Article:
While mortality and case-fatality-rates of COVID-19 seem to be higher than for influenza A (InfA) and influenza B (InfB), reliable information is difficult to obtain due to asymptomatic and oligosymptomatic presentations in both cases. Asymptomatic cases are described in 18–75% for SARS-CoV-2 [11, 12]) and 4–85% for influenza . Case-fatality rate estimates range from 0.25 to 5.7% for COVID-19 [14, 15] and from 0.1 to 1% for influenza .
Here we compare the demographic data, medical history, length-of-stay (LOS), complications including ICU admission and in-hospital mortality between hospitalized PCR confirmed patients with COVID-19, InfA and InfB. Treatment and isolation were performed at the same department by the same specialists for infectious diseases, ensuring equal quality of medical care.
Study design and data gathering
This study was conducted at the Department for Infectious Diseases and Tropical Medicine at the Kaiser-Franz-Josef Hospital in Vienna, Austria. We compared demographics, medical history, laboratory results, LOS and complications including ICU admission and in-hospital mortality of patients with polymerase chain reaction (PCR)-proven COVID-19, InfA and InfB virus infections.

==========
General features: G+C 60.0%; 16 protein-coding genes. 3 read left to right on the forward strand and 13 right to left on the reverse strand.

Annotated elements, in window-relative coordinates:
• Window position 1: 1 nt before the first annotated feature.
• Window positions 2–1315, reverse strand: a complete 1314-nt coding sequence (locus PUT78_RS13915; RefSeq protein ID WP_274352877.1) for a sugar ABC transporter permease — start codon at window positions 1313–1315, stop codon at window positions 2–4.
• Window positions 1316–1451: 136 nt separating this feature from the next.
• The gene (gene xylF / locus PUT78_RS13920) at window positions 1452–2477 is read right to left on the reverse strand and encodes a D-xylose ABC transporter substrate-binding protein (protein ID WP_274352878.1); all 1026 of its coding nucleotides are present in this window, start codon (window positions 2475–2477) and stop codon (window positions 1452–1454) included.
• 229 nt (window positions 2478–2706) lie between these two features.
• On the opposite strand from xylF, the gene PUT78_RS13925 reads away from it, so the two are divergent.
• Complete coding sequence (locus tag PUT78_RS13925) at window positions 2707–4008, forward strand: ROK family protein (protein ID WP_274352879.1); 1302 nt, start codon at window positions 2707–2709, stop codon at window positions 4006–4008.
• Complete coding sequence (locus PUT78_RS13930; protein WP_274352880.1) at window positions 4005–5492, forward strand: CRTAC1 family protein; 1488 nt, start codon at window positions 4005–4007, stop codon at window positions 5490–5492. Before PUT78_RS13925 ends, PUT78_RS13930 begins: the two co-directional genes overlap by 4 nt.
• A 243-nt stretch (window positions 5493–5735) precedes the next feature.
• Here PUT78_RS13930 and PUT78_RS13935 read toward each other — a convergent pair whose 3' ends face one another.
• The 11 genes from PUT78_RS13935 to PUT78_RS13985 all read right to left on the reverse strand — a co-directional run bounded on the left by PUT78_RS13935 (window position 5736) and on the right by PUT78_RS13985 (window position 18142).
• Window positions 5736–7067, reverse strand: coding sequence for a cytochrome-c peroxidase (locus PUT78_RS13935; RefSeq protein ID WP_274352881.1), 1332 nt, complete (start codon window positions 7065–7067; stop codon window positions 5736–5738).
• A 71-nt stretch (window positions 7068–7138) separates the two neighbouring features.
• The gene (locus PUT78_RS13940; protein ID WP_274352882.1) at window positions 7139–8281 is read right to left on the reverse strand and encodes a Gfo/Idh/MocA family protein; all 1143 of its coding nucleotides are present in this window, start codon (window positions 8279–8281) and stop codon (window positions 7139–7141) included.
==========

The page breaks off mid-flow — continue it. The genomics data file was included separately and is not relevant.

Data from COVID-19 patients were collected from March 1st to April 25th 2020. PCR testing for SARS-CoV-2 took place at our hospital’s laboratory institute or at other certified laboratories in Vienna. Data from all subsequent influenza patients were collected retrospectively in 2017/18 and prospectively in 2018/19. Influenza diagnosis was made at the emergency department before admission using the Alere™ i Influenza A & B assay (Alere, Waltham, MA, USA) in 2017/18 and the Cobas® Liat® point-of-care test (POCT) from Roche (Roche Molecular Systems, Pleasanton, CA, USA) in 2018/19.
All hospitalized patients ≥ 18 years with molecular proven COVID-19 or influenza were eligible for the study. Patients’ medical history, laboratory parameters and complications were collected via a standardized form during hospital admission. Incomplete data were updated retrospectively from patients’ electronic health records whenever possible.
The study was approved by the local ethics committee.
Definition of variables